By Hideyuki Sano
TOKYO (Reuters) – The dollar held near a multi-month high against other major currencies on Thursday as investors bet fiscal stimulus and aggressive vaccinations will help the United States grow faster than other economies.
The dollar’s index against a basket of six major currencies hit a five-month high of 93.439 on Wednesday and last stood at 93.209.
The gains came as the euro, by far the biggest component in the index, suffers from concerns the euro zone’s economic recovery is being hampered by a third wave of COVID-19 infections.
President Emmanuel Macron ordered France into its third national lockdown and said schools would close for three weeks while the currency bloc also lagged the United States in vaccination programmes.
The euro changed hands at $1.1726, after hitting a near five-month low of $1.1704.
Against the British pound, the common currency hit a 13-month low of 0.8503 pound and last stood at 0.8509.
The U.S. currency held firm against the yen after ending March with its biggest monthly gains since November 2016.
The dollar traded at 110.74 yen, having risen to as high as 110.97, its highest level in a year.
“Rises in U.S. bond yields on hope of vaccine rollouts and fiscal stimulus are boosting the dollar, as the dollar/yen is known to be particularly sensitive to interest rates differentials,” said Yujiro Goto, chief FX strategist at Nomura Securities.
“Yen-selling due to Japanese companies’ foreign direct investment is coming back after a slowdown due to the pandemic last year,” he added.
Japanese conglomerate Hitachi (OTC:HTHIY) on Wednesday announced $9.6 billion acquisition of U.S. software company GlobalLogic Inc.
Some traders speculated flows related to the deal could be behind some of the dollar’s recent rises.
U.S. President Joe Biden announced his long awaited $2 trillion-plus job plan, including $621 billion to rebuild infrastructure.
Coupled with his recently enacted $1.9 trillion coronavirus relief package, Biden’s infrastructure initiative would give the federal government a bigger role in the U.S. economy than it has had in generations, accounting for 20% or more of annual output.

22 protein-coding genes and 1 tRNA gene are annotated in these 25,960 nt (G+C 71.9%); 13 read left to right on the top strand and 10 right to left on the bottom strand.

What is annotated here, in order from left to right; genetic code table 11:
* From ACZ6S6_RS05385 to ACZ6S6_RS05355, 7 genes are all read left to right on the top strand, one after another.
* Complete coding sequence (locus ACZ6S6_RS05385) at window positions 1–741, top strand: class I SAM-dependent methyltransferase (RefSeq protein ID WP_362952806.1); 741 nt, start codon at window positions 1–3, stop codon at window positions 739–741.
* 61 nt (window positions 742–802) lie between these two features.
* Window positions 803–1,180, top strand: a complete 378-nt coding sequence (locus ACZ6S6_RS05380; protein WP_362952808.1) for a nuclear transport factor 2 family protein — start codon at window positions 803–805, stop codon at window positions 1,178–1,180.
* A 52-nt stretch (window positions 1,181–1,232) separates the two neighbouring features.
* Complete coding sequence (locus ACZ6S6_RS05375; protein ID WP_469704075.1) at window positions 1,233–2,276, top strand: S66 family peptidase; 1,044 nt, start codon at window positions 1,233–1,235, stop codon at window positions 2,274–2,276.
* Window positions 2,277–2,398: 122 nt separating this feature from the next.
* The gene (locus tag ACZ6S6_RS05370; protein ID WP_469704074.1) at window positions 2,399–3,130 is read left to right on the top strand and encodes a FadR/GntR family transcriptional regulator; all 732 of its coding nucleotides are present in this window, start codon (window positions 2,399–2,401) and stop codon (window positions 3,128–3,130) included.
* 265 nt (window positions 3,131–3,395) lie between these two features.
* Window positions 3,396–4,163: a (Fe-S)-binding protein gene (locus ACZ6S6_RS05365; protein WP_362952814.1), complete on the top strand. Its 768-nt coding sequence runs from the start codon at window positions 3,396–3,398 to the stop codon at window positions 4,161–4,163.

But the effort sets the stage for the next partisan clash in the Congress where members are divided on the total size and inclusion of programs traditionally seen as social services.
That leaves big uncertainties on how the plan will end up, helping to keep immediate market reactions to minimum.
“On the detail to hand, this new package would certainly be a big positive for the U.S. economy if passed by Congress,” said Elliot Clarke, senior economist at Westpac in Sydney.
“However, the $2 trillion of the proposed infrastructure and investment initiatives would be spread across eight years. Further, this is not $2 trillion in net stimulus. Rather it is to be offset over 15 years by an increase in the corporate tax rate from 21% to 28% as well as the rate multi-national companies pay on overseas profits,” he added.
While currency trading is expected to slow towards the Easter holidays in many parts of the world, the dollar could gain further if upcoming key U.S. economic indicators surprise on the upside.
A survey by the Institute for Supply Management (ISM) on Thursday is expected to show a further improvement in the manufacturing activity.
Economists expect Friday’s job data to show an increase of about 650,000 payrolls in March while the latest chatter in the market is it could swing higher, and even top one million.
The ADP National Employment Report showed on Wednesday U.S. private payrolls increased by 517,000 jobs last month, slightly lower than market forecasts.
In the crypto asset market, bitcoin maintained its firmness over the past several days to trade at $58,766.